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The score (photo: joblo.com)

All I wanted was THAT theme. Just once. I half expected there to be hints throughout and then finally towards the end, reprising with a rendition of William’s fanfare to resolve this lust for the score everyone watching wants, regardless of their musical tastes. The familiarity of the original theme is like a huge THERE IT IS!

The score was littered with snippets of the brass sections playing one or two notes, teasing the original theme. Without bleeding the content dry, Giacchino has added his own flair and style without essentially overusing or p***ing all over William’s bonfire. It’s a beautiful homage to the composer which adds a sensible yet enticing narrative to the film. I just wish, like in many other cases (*cough* both Avengers films *cough*) that it wasn’t bashed to a near silent pulp because of the sound in the action sequences.

Giacchino brings much more percussion to his turn at the Jurassic helm which aids the chases and devastating shots where panic and mayhem ensue, without the huge over use of it either. There isn’t an army of taikos wanting to burst your inner ears; it’s a subtle and artistic use of the percussion which cuts through an already loud soundtrack efficiently.

 

Slowly becoming one of my ‘go to’ scores to listen to this year I am very happy to say that amidst all preconceptions, Michael Giacchino, you did a wonderful job!

 

 Conclusion: Can the loudness war wipe-out the dinosaurs?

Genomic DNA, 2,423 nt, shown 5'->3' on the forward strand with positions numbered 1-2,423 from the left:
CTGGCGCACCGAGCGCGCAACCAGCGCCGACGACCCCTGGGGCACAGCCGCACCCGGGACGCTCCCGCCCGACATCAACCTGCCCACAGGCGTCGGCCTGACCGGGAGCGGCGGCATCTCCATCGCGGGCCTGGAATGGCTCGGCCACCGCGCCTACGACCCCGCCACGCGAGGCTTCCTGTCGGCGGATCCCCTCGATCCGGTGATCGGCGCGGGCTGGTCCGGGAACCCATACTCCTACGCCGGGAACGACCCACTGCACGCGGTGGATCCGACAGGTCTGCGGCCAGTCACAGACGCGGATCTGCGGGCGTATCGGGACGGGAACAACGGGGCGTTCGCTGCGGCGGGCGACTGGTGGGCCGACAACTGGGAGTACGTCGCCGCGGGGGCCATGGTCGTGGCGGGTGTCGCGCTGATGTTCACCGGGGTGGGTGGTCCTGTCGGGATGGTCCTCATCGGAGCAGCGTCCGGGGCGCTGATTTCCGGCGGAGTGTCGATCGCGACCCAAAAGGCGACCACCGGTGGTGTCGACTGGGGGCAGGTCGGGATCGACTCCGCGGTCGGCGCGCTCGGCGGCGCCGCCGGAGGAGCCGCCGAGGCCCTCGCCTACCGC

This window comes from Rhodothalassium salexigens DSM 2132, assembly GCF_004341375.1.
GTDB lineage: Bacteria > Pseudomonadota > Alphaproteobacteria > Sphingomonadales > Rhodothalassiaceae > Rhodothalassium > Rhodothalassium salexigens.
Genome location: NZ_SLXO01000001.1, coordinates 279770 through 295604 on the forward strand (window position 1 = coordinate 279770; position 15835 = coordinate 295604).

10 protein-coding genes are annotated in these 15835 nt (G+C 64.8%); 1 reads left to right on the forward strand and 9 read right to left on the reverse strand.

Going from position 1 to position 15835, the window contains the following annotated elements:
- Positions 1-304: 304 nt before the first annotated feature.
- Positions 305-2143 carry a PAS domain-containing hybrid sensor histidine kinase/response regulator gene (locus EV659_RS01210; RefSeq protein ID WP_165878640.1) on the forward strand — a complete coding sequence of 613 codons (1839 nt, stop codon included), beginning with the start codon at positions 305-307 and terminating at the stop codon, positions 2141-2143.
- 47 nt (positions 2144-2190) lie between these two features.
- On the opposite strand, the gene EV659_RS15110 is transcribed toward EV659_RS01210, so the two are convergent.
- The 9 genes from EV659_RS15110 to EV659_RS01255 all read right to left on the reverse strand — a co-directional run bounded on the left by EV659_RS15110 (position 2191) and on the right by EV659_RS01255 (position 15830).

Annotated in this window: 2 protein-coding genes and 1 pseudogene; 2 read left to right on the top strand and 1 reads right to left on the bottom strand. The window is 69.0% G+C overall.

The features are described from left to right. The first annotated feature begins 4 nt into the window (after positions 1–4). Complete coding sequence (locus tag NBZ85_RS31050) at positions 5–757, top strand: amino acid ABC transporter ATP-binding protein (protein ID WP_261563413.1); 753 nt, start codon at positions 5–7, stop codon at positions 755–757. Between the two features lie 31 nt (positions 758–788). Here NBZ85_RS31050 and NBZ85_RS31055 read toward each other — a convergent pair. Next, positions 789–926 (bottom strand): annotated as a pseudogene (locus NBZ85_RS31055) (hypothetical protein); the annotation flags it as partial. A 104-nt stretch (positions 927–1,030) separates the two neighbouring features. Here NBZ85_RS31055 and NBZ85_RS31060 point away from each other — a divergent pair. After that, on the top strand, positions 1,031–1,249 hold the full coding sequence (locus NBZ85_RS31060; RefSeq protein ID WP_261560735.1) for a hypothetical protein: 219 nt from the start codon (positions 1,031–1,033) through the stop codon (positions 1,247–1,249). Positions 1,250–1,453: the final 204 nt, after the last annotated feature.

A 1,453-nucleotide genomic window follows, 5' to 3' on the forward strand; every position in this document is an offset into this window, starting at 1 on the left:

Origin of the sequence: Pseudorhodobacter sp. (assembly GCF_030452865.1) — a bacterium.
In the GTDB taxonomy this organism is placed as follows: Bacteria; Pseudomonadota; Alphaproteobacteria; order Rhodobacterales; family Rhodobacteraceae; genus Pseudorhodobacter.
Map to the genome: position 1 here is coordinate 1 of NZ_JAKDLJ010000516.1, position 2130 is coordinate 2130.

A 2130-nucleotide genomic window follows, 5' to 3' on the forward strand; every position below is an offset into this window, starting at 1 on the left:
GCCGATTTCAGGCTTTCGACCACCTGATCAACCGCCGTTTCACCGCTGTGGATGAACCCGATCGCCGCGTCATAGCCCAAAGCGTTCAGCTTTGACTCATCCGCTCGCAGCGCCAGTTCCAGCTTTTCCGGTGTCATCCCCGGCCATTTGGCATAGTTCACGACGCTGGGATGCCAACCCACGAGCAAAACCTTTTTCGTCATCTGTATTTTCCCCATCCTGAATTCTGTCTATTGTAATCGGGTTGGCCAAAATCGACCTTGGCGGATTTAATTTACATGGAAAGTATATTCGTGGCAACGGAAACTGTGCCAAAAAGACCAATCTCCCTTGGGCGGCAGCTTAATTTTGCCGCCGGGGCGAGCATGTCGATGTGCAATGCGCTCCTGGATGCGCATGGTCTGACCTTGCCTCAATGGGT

The answer is no. You can’t expect to go to see an epic blockbuster of brachiosaur proportion without expecting noise. You get exactly what it says on the tin, two hours and five minutes of roars, screams and a beautiful score to accompany.

I mean, it’s pretty cool right? Listening to the sounds of what we now consider to be accepted as ‘yeah that’s a T-Rex’ and ‘of course a raptor sounds like that’. It’s a big bucket of chaos and nostalgia with a slight bit of romance and huge meaty chunks of action all thrown together, which makes for a good popcorn excuse.

 

 

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Sam Hughes
An experienced sound designer and voice actor who has worked on various media titles over the years. Always believing in audio, I try to share the wealth of knowledge from my colleagues and veterans of the industry to help audiophiles grow and evolve as a community.
https://www.thesoundarchitect.co.uk